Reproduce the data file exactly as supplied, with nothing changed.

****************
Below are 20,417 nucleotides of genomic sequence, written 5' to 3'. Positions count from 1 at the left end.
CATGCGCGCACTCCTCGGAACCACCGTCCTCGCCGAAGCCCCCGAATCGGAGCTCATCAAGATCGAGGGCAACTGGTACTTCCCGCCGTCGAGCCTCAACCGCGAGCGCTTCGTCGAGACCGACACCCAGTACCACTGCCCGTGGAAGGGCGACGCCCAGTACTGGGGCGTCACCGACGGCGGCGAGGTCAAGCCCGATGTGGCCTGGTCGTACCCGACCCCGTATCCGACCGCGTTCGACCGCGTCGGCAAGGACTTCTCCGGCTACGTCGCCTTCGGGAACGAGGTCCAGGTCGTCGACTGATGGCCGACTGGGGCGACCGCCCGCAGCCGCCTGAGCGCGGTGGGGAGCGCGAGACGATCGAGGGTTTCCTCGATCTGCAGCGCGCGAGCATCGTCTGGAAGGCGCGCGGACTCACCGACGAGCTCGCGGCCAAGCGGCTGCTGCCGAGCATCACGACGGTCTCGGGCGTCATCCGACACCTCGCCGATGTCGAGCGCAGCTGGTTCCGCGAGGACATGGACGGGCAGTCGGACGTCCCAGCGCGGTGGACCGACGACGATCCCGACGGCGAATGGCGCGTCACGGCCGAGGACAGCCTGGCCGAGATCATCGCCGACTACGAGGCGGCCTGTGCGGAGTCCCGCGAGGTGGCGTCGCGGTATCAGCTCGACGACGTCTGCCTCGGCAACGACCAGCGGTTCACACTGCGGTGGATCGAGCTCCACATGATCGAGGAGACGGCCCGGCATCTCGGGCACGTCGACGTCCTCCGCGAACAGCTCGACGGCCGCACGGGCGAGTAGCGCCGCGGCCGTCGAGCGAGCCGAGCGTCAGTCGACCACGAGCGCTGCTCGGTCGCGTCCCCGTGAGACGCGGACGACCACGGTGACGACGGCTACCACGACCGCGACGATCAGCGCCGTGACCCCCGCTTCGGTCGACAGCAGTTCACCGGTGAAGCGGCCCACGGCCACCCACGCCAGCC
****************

Below are 20,417 nucleotides of genomic sequence, written 5' to 3'. Positions count from 1 at the left end.
CATGCGCGCACTCCTCGGAACCACCGTCCTCGCCGAAGCCCCCGAATCGGAGCTCATCAAGATCGAGGGCAACTGGTACTTCCCGCCGTCGAGCCTCAACCGCGAGCGCTTCGTCGAGACCGACACCCAGTACCACTGCCCGTGGAAGGGCGACGCCCAGTACTGGGGCGTCACCGACGGCGGCGAGGTCAAGCCCGATGTGGCCTGGTCGTACCCGACCCCGTATCCGACCGCGTTCGACCGCGTCGGCAAGGACTTCTCCGGCTACGTCGCCTTCGGGAACGAGGTCCAGGTCGTCGACTGATGGCCGACTGGGGCGACCGCCCGCAGCCGCCTGAGCGCGGTGGGGAGCGCGAGACGATCGAGGGTTTCCTCGATCTGCAGCGCGCGAGCATCGTCTGGAAGGCGCGCGGACTCACCGACGAGCTCGCGGCCAAGCGGCTGCTGCCGAGCATCACGACGGTCTCGGGCGTCATCCGACACCTCGCCGATGTCGAGCGCAGCTGGTTCCGCGAGGACATGGACGGGCAGTCGGACGTCCCAGCGCGGTGGACCGACGACGATCCCGACGGCGAATGGCGCGTCACGGCCGAGGACAGCCTGGCCGAGATCATCGCCGACTACGAGGCGGCCTGTGCGGAGTCCCGCGAGGTGGCGTCGCGGTATCAGCTCGACGACGTCTGCCTCGGCAACGACCAGCGGTTCACACTGCGGTGGATCGAGCTCCACATGATCGAGGAGACGGCCCGGCATCTCGGGCACGTCGACGTCCTCCGCGAACAGCTCGACGGCCGCACGGGCGAGTAGCGCCGCGGCCGTCGAGCGAGCCGAGCGTCAGTCGACCACGAGCGCTGCTCGGTCGCGTCCCCGTGAGACGCGGACGACCACGGTGACGACGGCTACCACGACCGCGACGATCAGCGCCGTGACCCCCGCTTCGGTCGACAGCAGTTCACCGGTGAAGCGGCCCACGGCCACCCACGCCAGCC